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Horwath talks politics while pouring pitchers for thirsty patrons

Ontario NDP leader Andrea Horwath talks to patrons while campaigning in North Bay, Ont.

Anna Mehler Paperny/Anna Mehler Paperny/The Globe and Mail

Within minutes of entering North Bay's Fox & Fiddle Pub, Andrea Horwath was the most popular person in the room. And she hadn't even mentioned the HST.

The NDP leader wrapped up a 2,500-kilometre day -- hopscotching from Toronto to Thunder Bay, Sault Ste. Marie and finally North Bay -- pouring pitchers for thirsty patrons Friday evening.

It was a potentially risky move in a less-than-friendly crowd: She's no bartender, and North Bay ain't New Democrat territory. Incumbent Liberal Monique Smith isn't running for re-election so it should be a wide-open race, but the Progressive Conservatives have former mayor Vic Fedeli on their side -- a huge advantage on the name-recognition front.

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So before the NDP leader strode into the Fox & Fiddle Friday evening, few people in the pub recognized her name.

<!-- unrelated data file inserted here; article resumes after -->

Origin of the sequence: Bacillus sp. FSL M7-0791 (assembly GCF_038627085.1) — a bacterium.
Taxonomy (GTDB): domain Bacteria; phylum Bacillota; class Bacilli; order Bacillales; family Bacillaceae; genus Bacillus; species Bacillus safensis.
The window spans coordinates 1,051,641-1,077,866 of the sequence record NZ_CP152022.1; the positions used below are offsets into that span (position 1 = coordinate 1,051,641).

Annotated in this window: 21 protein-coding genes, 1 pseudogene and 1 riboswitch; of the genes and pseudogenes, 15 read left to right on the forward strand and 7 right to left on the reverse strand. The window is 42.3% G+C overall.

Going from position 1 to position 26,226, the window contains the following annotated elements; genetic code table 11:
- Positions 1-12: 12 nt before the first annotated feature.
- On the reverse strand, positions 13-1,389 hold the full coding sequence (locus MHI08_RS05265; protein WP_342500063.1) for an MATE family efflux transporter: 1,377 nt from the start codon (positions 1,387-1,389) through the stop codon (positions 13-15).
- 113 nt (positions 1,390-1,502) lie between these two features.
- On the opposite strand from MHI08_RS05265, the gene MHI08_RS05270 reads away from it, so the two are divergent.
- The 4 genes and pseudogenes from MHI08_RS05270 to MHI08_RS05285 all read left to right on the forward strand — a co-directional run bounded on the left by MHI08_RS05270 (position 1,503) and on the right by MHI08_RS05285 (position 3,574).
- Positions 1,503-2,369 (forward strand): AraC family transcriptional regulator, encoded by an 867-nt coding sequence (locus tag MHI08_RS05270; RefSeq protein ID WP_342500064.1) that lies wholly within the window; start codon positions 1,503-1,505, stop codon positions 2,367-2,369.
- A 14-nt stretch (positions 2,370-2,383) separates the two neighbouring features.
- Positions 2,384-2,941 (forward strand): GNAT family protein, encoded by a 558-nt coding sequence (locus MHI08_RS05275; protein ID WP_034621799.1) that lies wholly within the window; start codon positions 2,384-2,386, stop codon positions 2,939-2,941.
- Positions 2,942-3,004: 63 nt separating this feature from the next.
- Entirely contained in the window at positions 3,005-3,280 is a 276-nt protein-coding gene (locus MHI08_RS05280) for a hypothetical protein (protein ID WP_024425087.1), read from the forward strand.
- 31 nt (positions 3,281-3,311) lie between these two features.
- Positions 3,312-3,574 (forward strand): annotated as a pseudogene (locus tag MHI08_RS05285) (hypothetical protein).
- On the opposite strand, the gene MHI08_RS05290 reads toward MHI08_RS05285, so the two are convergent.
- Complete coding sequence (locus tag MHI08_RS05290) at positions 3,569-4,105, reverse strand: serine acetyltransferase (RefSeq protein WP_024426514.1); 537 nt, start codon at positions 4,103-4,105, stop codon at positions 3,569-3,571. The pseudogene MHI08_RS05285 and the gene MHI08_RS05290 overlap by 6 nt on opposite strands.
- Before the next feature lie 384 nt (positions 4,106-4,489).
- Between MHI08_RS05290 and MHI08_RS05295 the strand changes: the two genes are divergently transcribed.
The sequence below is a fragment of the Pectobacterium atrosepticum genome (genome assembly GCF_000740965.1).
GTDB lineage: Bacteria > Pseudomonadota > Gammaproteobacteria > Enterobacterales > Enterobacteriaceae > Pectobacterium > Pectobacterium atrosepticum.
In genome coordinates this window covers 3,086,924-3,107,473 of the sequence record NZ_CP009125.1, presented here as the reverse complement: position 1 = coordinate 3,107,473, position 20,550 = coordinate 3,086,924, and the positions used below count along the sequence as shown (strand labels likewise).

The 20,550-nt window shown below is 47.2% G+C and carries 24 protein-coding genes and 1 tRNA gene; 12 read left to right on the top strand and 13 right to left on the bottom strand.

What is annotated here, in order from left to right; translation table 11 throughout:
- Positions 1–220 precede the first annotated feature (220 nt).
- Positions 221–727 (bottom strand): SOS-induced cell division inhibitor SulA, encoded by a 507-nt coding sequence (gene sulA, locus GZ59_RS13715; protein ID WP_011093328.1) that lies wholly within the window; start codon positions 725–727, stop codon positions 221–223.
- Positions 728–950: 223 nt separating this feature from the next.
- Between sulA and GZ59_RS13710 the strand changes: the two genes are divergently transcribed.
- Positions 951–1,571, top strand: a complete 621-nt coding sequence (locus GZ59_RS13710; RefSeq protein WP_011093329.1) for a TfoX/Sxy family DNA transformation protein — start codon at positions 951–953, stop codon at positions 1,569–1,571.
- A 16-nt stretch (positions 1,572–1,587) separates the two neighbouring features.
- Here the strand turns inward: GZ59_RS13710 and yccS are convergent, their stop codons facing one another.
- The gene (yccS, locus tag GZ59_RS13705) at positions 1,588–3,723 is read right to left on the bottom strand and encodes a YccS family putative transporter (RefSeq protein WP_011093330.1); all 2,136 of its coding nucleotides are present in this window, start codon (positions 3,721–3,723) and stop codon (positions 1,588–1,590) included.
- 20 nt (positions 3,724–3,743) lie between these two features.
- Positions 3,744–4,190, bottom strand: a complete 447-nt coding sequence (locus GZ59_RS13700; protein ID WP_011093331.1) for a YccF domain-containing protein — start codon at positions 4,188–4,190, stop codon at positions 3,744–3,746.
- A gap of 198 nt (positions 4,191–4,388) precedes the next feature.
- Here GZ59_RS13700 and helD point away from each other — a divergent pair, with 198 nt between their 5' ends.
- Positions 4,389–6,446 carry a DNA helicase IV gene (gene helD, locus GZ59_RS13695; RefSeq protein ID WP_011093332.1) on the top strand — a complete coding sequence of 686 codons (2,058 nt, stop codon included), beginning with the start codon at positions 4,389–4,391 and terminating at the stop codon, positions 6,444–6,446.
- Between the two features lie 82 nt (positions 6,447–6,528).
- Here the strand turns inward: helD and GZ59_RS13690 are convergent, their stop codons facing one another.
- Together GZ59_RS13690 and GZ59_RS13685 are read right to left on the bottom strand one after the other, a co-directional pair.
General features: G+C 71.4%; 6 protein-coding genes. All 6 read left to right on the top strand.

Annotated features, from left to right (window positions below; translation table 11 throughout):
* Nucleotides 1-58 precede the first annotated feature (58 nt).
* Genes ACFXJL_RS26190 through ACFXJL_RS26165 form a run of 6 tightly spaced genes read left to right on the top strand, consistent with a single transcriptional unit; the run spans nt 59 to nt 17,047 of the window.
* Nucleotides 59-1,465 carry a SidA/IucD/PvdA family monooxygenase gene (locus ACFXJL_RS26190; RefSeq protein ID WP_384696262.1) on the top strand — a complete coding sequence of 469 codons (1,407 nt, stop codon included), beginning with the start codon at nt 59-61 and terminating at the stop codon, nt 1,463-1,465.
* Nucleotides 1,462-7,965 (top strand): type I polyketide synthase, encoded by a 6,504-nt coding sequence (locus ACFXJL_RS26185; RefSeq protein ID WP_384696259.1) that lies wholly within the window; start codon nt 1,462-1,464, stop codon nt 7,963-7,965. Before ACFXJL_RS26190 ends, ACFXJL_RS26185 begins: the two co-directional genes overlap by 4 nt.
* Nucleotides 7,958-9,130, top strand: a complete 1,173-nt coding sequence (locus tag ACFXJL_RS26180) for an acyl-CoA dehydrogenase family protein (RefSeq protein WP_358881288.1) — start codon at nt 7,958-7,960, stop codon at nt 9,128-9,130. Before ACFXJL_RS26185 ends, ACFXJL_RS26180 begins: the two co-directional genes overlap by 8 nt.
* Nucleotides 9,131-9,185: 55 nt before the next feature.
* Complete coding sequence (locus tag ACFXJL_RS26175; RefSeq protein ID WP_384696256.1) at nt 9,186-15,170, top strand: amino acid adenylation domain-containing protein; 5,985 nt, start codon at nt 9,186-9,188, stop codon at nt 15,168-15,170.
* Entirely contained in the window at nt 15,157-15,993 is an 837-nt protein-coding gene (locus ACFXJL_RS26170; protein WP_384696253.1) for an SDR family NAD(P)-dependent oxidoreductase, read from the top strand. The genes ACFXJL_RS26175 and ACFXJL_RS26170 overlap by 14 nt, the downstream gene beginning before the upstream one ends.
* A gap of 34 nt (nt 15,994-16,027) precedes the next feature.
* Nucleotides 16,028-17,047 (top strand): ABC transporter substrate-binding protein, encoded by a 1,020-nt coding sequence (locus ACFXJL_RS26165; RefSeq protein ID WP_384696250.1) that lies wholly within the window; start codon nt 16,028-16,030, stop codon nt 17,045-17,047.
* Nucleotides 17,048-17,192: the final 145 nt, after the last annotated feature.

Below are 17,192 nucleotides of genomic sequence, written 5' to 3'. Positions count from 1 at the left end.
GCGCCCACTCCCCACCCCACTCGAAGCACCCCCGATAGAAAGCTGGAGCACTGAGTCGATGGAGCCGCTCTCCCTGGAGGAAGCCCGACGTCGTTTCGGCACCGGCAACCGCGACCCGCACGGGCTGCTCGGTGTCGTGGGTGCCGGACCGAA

That didn't stop the riveted room from erupting in cheers as she made her way behind the bar and started pulling pitchers.

It wasn't the first time Ms. Horwath played server -- but the context was certainly different: She paid her way through McMaster University waiting tables, and while she'd never worked behind the bar before, she spent years watching closely.

"I never poured pitchers, actually," she confessed afterwards. But "that whole atmosphere, being part of the staff on the other side of the bar, is quite a memory. I spent 10 years of my life doing that work. It was fun."

Giving away pitchers (paid for by her campaign) is one thing. But then the would-be bartender started talking hydro and tax policy with patrons. That's what won over Val Spivey, Joanne Stokaluk and Darlene Chester.

The three don't follow politics and had never heard of Ms. Horwath before; while they'd seen signs for North Bay NDP candidate Henri Giroux, they were much more familiar with his rivals Catherine Whiting and Mr. Fedeli.

But then the woman behind the bar started engaging them in policy talk -- on hydro, the HST and the ever-present price of gas.

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"We wanted to ask her about education policy," said Ms. Spivey, who teaches elementary school. "Can you tell her to come back?"

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